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For investigators, 'You're always thinking about it'
By John Carpenter | Daily Herald Staff
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Published: 8/4/2009 5:03 PM

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Originally published Jan. 9, 1994

Jack McGregor doesn't answer when the question is asked. "We're in it for the long haul," he says.

And yet the question remains. What if the Palatine murders are never solved?

For people like McGregor, who is Palatine's deputy police chief and a key member of the task force investigating the year-old slayings of seven employees of Brown's Chicken & Pasta, the frustration at the heart of such an inquiry must be held in check; it must be used to motivate, not immobilize.

"If your question is, Is there frustration?" answered Palatine Police Chief Jerry Bratcher, "hell yes, there's frustration. There's frustration at a level that I couldn't find words to describe."

Most people only think about the Palatine murders from time to time, perhaps when they drive by the restaurant or read a story in the newspaper.

Yet people like Bratcher and McGregor - and the dozens of detectives who either worked or are still working the case - live it every day.

They live it at the police headquarters, poring over report after report, looking for something that was overlooked, some angle that was not explored.

They live it when the phone rings and someone tells them a robber has struck another restaurant, perhaps herding employees into coolers as the Brown's victims were.

They live it when they check into those robberies and find they were pulled off by a small-time crook - nothing to do with the Palatine case.

"A policeman is really goal-oriented, really good about getting something done and going to the next case," Palatine Police Sgt. John Koziol said. "This one, we haven't been able to do that. You are obsessed with their capture.

"But when you think you're having a bad day, all you have to do is think about those families."

The frustration is not limited to work hours, which for the 19 investigators still run from the early morning until late at night.

McGregor said that even at social functions, a barbecue or a holiday party, people constantly discuss the case, eager to run their pet theories past a real investigator.

"Everywhere you go, somebody will mention the Brown's thing," he said. "Or something will come back and you're back thinking about it. You're always thinking about it.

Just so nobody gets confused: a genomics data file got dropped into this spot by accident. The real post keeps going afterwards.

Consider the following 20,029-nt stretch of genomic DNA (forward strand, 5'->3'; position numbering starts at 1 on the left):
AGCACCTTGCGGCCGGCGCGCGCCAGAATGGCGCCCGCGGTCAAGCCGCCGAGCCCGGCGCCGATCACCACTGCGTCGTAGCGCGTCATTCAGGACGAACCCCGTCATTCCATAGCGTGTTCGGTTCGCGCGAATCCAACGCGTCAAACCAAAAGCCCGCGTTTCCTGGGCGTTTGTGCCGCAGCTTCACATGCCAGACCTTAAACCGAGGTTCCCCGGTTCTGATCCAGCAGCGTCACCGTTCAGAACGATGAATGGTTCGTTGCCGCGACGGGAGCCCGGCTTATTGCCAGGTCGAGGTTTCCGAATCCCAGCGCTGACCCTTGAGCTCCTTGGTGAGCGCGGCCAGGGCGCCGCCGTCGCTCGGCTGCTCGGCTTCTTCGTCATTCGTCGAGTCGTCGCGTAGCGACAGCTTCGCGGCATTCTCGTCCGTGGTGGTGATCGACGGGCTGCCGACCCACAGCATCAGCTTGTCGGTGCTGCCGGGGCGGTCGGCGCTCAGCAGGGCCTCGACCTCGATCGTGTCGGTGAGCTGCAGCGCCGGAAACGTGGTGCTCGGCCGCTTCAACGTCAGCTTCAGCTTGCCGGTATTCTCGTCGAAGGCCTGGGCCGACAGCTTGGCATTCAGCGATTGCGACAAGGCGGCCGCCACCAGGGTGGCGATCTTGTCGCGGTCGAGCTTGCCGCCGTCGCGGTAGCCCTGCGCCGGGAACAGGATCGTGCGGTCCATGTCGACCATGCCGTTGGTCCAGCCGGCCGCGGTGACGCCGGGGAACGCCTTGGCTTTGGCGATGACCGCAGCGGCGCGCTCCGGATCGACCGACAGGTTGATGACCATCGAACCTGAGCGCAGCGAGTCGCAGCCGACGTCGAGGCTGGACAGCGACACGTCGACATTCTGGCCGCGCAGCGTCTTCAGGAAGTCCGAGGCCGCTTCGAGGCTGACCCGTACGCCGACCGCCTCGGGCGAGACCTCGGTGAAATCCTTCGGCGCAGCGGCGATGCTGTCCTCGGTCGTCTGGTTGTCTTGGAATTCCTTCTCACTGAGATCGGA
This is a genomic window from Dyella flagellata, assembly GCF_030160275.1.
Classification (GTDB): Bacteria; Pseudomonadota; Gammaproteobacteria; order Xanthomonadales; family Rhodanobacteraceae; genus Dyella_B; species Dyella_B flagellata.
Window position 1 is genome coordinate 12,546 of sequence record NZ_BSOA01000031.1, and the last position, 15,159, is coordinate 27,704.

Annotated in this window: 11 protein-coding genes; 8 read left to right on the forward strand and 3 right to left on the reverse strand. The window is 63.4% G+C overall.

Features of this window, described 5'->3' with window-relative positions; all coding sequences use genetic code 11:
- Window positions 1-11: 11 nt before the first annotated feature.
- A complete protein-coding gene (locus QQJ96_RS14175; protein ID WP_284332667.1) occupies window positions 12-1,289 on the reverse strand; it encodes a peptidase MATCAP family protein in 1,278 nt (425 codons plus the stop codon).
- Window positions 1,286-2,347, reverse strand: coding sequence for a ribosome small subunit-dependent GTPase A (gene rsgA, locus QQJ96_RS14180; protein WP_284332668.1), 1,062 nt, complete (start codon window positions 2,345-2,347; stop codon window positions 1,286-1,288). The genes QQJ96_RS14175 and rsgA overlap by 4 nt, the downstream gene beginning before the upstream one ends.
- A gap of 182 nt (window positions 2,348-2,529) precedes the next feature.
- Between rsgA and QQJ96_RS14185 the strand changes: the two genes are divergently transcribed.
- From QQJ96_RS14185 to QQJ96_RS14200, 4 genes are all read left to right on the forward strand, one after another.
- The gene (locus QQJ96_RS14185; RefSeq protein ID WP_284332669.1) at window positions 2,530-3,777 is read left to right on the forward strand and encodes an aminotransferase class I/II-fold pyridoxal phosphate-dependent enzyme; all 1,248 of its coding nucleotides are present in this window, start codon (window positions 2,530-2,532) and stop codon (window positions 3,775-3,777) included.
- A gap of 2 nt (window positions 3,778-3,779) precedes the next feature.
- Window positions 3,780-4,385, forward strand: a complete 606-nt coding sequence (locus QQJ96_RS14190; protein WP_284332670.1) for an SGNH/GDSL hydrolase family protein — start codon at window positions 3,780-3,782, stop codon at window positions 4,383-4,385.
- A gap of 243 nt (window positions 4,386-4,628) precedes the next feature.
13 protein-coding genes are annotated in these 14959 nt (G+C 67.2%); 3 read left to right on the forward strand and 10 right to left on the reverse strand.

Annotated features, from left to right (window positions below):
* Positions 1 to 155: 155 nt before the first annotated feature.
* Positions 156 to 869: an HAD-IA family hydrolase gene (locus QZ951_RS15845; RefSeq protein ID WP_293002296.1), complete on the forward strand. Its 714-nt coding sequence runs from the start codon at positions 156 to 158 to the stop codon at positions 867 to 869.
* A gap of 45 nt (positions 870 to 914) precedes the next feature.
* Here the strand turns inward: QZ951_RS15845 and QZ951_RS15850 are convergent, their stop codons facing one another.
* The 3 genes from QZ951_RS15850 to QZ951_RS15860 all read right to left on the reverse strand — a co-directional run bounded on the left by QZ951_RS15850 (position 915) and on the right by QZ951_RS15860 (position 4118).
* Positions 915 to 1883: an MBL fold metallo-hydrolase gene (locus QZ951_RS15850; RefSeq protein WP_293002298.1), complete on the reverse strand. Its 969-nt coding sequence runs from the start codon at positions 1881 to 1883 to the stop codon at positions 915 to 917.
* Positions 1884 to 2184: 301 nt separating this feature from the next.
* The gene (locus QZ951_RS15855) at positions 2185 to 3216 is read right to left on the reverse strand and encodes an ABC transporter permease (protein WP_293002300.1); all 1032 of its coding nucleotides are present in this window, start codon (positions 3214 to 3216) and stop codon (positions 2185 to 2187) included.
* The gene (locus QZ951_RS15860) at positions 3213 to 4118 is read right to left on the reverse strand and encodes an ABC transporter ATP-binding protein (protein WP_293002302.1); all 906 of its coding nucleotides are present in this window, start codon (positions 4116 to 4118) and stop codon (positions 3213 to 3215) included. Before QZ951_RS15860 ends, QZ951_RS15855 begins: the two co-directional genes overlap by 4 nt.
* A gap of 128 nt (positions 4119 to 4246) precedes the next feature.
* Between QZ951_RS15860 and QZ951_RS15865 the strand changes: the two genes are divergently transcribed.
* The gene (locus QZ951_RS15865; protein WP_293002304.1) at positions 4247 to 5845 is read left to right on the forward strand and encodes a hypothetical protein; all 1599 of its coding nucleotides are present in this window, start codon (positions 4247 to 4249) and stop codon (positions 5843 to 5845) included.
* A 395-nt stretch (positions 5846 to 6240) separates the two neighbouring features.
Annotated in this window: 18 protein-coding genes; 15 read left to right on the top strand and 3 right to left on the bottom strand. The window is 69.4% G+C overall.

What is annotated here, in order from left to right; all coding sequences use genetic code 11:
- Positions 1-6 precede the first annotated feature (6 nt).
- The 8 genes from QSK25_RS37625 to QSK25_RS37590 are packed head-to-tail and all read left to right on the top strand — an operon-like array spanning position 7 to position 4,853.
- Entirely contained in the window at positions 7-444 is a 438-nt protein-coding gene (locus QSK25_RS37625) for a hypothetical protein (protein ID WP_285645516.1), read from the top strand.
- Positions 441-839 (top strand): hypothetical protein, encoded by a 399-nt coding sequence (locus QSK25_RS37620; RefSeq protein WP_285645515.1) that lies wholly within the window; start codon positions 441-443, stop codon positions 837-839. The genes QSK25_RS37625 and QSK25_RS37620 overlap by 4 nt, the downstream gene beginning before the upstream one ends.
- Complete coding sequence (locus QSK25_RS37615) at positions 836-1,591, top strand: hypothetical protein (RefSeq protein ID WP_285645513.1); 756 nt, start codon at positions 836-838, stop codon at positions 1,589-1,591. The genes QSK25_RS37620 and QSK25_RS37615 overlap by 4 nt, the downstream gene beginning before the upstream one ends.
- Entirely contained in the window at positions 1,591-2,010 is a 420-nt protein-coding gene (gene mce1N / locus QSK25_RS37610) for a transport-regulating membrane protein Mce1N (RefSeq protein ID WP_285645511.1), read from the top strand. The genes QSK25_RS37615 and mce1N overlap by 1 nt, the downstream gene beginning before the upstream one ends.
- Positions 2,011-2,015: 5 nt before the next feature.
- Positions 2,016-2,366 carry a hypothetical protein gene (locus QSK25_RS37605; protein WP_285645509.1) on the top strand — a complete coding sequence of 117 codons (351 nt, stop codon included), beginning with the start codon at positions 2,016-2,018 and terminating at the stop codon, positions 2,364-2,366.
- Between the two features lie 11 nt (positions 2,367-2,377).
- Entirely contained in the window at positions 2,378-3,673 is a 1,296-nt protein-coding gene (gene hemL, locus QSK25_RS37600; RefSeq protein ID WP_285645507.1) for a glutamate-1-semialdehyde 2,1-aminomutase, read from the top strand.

"I used to keep a note pad right at the bed. You'd wake up in the middle of the night thinking about this. So I wouldn't lose the thoughts when I go back, I'd take notes."

"You wish it would be solved tomorrow, but I don't have illusions that's going to happen," he said. "This case is going to be solved by a lot of hard work. You just have to keep trudging on the investigation. There's plenty to do right now."

Sgt. Robert Haas also was detached from his regular duties to work full-time on the Brown's case

He said it has been all-consuming, that his children, ages 2 and 5, "have grown up" in his absence.

As for frustration. Haas said investigators take encouragement wherever they can get it.

"You used to get it a lot," he said, adding fellow officers, early in the investigation, constantly came up to him, patted him on the back and said. "This is a solvable case.'"

Koziol noted Jim Bell, the FBI's expert on major crime task forces, joined Palatine early in the case.

Bell has worked on or studied every major criminal investigation in the past 10 years, Koziol said.

Bell was able to warn investigators of the emotional pitfalls.

Bell said this kind of advice is important to investigators, whose adrenaline can collide violently with their frustration.

"We can inform them, tell them what to expect, what the news media is likely to do," he said. "It can give detectives who are usually feeling overwhelmed the knowledge everybody feels like that."

Still, McGregor said, task force members also must remember not to ignore tips or insight either from reporters or amateur detectives or other police officers.

"I don't care if a patrolman on the street stops someone and solves it," he said. "We'd all like it to end tomorrow."

"The hardest part," Koziol said, "is the fact that it's still open. We're still investigating such a horrendous crime."